Friday afternoon, the city of Reno reported a meeting led by Senator Ben Kieckhefer has resulted in consensus between the City of Reno and Truckee Meadows Fire Protection District as to when and how requests for mutual aid may be made. The city says this consensus will ensure that mutual aid may be provided to the citizens of each jurisdiction in the most efficient manner possible. The entities have agreed to meet again later this month to discuss any modifications to the mutual aid agreement that may be appropriate to best serve the citizens of our community.
RENO, NV - Second guessing is common following destructive fires, but Saturday's fire destroying a Hidden Valley home is raising bigger concerns about the potential risk to other neighborhoods.
The fire broke out in the garage of a home belonging to Reno car dealer Richard West on East Hidden Valley Drive shortly after five.
The fire spread to the attic of the home and that, along with its metal roof, made fighting it difficult as it raced through the first and second floors.
No one was injured, but the house was gutted a total loss.
No one is questioning the effort fire crews put into fighting the blaze, but there are questions about the response that trace back to a controversial and contentious political decision nearly two years ago.
Hidden Valley is in the unincorporated area of Washoe County, so the call went first to the Truckee Meadows Fire Protection District.
The district has a station, number 37, a short distance away. They were on scene within 5 minutes, but with only a two man crew in a "rescue vehicle", essentially a pickup truck with a fire hose..
The call went out to three better equipped and manned stations, but the nearest was in Sun Valley, its engines and three man crews, fifteen minutes away.
The crews and engines of Reno Fire's Station 6 were but five minutes away on Mira Loma Drive.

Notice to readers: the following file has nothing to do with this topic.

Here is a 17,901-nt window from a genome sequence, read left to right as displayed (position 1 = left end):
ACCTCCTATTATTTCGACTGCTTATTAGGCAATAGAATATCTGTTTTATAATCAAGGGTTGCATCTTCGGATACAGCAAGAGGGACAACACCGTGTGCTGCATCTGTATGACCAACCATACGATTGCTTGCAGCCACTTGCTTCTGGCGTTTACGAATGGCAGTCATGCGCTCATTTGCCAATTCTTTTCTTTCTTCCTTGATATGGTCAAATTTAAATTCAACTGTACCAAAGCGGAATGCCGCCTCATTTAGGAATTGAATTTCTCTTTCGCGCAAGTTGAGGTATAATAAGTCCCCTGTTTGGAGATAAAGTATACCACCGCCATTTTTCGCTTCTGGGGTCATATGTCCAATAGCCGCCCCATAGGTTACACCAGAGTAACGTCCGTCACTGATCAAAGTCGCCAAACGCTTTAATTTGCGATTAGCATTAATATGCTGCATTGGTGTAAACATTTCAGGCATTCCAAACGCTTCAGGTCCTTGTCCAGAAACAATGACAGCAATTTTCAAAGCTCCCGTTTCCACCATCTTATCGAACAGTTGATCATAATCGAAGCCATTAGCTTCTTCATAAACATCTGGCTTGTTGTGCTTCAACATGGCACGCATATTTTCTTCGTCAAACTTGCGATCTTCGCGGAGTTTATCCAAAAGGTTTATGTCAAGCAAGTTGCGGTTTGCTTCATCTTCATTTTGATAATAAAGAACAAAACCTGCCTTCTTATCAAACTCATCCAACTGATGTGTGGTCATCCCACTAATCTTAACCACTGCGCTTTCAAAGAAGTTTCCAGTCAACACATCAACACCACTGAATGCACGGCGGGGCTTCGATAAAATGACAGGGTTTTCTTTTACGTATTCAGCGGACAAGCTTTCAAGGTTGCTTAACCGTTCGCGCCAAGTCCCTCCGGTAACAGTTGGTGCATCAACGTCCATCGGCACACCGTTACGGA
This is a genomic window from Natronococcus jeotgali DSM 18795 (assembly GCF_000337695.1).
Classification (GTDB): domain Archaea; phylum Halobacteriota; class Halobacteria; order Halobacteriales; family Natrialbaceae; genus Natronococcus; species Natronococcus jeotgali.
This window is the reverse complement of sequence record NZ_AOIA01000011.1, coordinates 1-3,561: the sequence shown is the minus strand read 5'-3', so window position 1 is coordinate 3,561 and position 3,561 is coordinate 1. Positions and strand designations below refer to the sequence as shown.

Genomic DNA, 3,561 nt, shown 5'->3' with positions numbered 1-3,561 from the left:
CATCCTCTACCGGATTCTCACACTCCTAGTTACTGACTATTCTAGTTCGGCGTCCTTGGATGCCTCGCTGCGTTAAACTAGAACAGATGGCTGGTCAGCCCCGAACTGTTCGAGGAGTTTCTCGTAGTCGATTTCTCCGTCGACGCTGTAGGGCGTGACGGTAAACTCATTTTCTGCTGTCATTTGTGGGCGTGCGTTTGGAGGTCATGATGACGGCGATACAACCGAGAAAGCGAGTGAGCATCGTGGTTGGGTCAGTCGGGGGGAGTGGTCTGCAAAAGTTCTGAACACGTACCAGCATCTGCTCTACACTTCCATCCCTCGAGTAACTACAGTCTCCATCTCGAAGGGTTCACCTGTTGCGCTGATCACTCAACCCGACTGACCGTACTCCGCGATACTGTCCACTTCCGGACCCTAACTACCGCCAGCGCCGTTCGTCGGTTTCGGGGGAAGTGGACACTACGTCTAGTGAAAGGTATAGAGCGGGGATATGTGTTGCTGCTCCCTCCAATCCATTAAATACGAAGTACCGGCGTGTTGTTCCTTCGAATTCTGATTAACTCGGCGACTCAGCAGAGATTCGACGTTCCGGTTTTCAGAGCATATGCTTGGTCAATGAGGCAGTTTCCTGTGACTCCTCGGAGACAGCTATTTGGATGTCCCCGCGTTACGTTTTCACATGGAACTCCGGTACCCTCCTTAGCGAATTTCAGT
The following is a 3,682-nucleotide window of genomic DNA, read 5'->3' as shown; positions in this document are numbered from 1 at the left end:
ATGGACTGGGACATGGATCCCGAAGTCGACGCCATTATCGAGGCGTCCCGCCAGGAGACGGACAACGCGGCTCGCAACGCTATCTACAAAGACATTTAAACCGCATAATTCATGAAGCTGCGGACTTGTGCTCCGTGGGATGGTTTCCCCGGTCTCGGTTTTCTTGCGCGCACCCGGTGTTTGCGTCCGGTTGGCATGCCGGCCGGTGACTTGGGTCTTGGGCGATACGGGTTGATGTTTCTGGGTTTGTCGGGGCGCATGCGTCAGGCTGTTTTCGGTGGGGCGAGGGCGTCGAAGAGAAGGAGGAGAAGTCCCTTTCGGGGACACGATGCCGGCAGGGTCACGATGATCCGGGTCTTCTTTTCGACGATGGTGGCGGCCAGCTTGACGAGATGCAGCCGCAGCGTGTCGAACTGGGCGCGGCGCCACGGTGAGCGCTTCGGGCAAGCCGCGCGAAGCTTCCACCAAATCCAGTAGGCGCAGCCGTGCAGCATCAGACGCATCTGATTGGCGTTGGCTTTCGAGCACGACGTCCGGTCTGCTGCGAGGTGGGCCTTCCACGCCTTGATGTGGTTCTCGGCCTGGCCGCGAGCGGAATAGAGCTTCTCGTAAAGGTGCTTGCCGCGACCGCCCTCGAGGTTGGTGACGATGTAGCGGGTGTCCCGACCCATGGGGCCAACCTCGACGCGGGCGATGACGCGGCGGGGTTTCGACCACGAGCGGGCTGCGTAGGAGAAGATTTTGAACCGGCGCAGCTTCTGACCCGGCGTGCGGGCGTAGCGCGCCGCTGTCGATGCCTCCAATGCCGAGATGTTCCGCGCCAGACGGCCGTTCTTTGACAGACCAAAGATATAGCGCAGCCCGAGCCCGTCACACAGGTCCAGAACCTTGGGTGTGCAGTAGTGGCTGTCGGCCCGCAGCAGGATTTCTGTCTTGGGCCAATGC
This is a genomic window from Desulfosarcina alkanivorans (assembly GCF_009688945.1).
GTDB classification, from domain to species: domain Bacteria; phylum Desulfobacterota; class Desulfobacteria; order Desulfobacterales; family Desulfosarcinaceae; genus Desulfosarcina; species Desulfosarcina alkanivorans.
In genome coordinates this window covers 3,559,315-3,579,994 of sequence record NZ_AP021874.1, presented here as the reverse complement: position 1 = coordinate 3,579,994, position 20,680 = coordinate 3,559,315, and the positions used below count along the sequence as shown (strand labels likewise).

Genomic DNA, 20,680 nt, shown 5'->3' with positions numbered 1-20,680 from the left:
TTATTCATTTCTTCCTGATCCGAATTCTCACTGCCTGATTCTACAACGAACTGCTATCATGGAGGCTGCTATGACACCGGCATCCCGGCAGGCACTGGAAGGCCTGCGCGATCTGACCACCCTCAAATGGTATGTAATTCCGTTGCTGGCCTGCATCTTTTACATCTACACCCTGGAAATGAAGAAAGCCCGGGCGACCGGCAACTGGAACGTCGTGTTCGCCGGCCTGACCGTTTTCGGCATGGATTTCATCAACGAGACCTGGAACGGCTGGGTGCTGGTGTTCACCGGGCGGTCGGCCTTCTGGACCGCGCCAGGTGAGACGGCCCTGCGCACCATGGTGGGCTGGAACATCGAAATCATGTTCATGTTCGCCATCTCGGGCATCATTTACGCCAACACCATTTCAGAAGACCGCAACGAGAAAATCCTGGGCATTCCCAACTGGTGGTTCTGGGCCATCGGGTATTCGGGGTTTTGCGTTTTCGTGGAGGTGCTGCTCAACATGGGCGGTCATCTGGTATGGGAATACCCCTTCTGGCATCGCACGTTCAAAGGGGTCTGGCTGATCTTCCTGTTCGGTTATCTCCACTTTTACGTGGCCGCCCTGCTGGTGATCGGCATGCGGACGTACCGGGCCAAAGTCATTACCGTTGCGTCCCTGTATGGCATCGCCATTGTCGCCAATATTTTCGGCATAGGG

Before deconsolidation they would have responded immediately, but a full 25 minutes would pass between the first alarm, and a call from Truckee Meadows to Reno for mutual assistance.
hat delay is raising concerns about the level of fire protection here and in other unincorporated neighborhoods.
Two years ago amid the debate that ended in deconsolidation of local fire services--the city and the county going their separate ways--Reno Mayor Bob Cashell two years ago warned the move would leave unincorporated areas like Hidden Valley at risk.
In the wake of Saturday's fire the mayor was not saying 'I told you so,' but he was saying this fire and the destruction it brought was no surprise.
"We met with Hidden Valley and we met with Caughlin Ranch and explained to them where their services were going to come from and they seemed OK with that. I was told I wasn't the mayor of Hidden Valley and to leave the meeting and so I left."
Truckee Meadows Fire Chief Charley Moore points out there is no automatic mutual aid agreement with Reno as his department has with Sparks.
The issue once again comes down to a key issue in the decision to deconsolidate. Both Sparks and Truckee Meadows has three man fire crews versus four man crews in Reno.
Four man crews are required by federal safety standards, Two firefighters have to be standing by while two go inside. County commissioners at the time insisted on three man crews as a cost saving measure.
Two years ago the city and the county were unable to find common ground on that issue.
The mayor says he still hopes an agreement can be found in the future.
In the meantime, some on both sides agree the current arrangement is not working.
Chief Moore says Reno should agree to automatic mutual aid. Reno officials say that's how the county set things up.
In any case, Moore says a mutual aid request can only come from one of his command officers at the scene. His first battalion chief arrived a dozen minutes after the first alarm, but a dozen more passed before the mutual aid request was made.
Cashell worries there will be more fires before changes are made.
"I hope it doesn't happen and I wished it hadn't happened in Hidden Valley. Every two minutes that fire just gets going and when you drive up with a two man crew and have to wait 15 to 20 minutes for another crew to show up, no."